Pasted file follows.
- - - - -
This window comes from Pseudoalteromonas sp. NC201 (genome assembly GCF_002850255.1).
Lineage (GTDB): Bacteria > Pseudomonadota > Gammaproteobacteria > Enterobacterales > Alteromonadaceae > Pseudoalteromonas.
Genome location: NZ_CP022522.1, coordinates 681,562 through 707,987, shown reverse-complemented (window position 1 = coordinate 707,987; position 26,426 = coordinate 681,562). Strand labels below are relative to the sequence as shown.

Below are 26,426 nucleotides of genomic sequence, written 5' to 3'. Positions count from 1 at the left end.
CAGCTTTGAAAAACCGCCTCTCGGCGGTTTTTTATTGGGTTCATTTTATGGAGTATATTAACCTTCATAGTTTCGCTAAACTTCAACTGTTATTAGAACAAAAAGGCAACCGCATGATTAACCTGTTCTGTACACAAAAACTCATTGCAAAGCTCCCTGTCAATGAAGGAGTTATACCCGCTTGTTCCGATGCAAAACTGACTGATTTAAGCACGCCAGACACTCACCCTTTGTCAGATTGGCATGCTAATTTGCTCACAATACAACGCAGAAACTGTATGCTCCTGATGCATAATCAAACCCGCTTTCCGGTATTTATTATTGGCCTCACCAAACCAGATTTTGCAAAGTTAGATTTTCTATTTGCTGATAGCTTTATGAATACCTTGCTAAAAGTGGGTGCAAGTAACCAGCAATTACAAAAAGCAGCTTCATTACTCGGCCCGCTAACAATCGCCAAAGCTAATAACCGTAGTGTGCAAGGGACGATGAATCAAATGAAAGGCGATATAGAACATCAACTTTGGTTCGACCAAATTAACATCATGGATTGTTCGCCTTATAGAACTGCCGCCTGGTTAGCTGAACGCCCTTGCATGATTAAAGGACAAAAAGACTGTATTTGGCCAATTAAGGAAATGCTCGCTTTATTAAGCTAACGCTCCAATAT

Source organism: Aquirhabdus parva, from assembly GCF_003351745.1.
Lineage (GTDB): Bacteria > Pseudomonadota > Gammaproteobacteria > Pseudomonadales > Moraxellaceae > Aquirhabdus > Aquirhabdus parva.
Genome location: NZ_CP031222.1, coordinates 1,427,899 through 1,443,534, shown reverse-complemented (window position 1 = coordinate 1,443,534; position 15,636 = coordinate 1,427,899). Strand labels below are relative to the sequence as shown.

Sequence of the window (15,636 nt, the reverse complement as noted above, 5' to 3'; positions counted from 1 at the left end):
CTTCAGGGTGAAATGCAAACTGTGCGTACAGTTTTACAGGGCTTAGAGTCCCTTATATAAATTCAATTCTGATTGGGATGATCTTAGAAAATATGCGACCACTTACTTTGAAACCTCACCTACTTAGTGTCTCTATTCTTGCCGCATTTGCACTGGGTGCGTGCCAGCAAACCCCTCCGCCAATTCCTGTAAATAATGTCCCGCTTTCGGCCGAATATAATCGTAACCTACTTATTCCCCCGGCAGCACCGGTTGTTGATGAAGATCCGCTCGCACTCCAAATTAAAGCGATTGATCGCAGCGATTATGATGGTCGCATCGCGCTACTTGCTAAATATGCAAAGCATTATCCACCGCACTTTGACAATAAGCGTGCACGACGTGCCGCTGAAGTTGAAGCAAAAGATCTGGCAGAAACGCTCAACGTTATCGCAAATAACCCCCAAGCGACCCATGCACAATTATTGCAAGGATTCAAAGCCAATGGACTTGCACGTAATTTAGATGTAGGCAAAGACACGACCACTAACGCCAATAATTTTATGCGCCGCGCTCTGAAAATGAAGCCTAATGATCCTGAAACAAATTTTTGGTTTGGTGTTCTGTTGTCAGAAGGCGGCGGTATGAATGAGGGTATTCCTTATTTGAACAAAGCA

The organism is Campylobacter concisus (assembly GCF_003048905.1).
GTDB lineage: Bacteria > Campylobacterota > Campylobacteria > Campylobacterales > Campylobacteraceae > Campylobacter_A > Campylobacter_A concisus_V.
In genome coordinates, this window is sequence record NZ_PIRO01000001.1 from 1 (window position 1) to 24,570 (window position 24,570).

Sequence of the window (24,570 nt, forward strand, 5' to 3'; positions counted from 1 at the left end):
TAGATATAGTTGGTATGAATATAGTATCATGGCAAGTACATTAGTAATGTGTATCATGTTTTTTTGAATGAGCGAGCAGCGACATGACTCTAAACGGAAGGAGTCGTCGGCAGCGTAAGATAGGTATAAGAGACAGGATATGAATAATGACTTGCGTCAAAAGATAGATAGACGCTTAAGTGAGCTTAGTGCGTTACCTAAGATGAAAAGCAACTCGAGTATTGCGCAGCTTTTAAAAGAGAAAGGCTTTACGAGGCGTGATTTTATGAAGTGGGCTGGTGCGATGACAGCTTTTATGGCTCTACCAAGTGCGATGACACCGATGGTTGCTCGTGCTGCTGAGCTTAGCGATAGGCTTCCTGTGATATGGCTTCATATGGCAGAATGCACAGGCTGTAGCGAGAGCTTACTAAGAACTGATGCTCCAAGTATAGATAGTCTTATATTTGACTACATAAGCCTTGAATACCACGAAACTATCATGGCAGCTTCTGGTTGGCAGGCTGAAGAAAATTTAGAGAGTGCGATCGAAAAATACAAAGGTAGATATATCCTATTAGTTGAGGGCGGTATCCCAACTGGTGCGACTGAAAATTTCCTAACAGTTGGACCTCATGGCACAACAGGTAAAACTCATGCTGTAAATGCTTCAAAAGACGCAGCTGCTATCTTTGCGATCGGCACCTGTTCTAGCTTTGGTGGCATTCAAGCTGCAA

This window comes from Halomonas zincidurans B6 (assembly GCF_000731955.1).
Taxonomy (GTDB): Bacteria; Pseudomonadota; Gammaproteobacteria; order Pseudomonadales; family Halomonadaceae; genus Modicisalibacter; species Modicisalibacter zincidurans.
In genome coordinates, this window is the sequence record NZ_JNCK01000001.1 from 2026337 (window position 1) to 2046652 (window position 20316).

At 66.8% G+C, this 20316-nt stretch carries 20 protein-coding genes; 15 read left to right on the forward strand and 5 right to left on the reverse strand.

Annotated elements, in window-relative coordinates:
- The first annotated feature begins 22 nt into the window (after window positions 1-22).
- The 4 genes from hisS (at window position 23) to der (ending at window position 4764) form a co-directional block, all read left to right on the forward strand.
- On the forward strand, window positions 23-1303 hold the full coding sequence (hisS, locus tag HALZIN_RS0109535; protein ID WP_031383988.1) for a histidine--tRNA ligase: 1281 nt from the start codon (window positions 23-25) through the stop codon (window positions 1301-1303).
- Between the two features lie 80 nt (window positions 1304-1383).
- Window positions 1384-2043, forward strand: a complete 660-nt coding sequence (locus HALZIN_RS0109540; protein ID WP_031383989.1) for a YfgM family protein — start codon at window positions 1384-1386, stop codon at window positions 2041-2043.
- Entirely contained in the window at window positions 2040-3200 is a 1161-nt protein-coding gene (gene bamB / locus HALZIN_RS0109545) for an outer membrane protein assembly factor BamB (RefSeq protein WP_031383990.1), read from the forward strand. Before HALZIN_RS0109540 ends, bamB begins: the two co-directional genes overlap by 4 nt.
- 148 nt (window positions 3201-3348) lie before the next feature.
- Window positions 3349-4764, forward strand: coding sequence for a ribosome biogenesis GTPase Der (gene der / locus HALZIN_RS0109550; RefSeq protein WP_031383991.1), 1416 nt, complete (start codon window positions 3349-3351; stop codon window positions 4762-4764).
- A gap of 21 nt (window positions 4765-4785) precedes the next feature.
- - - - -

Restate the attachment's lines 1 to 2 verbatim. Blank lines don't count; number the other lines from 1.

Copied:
This window comes from Pseudoalteromonas sp. NC201 (genome assembly GCF_002850255.1).
Lineage (GTDB): Bacteria > Pseudomonadota > Gammaproteobacteria > Enterobacterales > Alteromonadaceae > Pseudoalteromonas.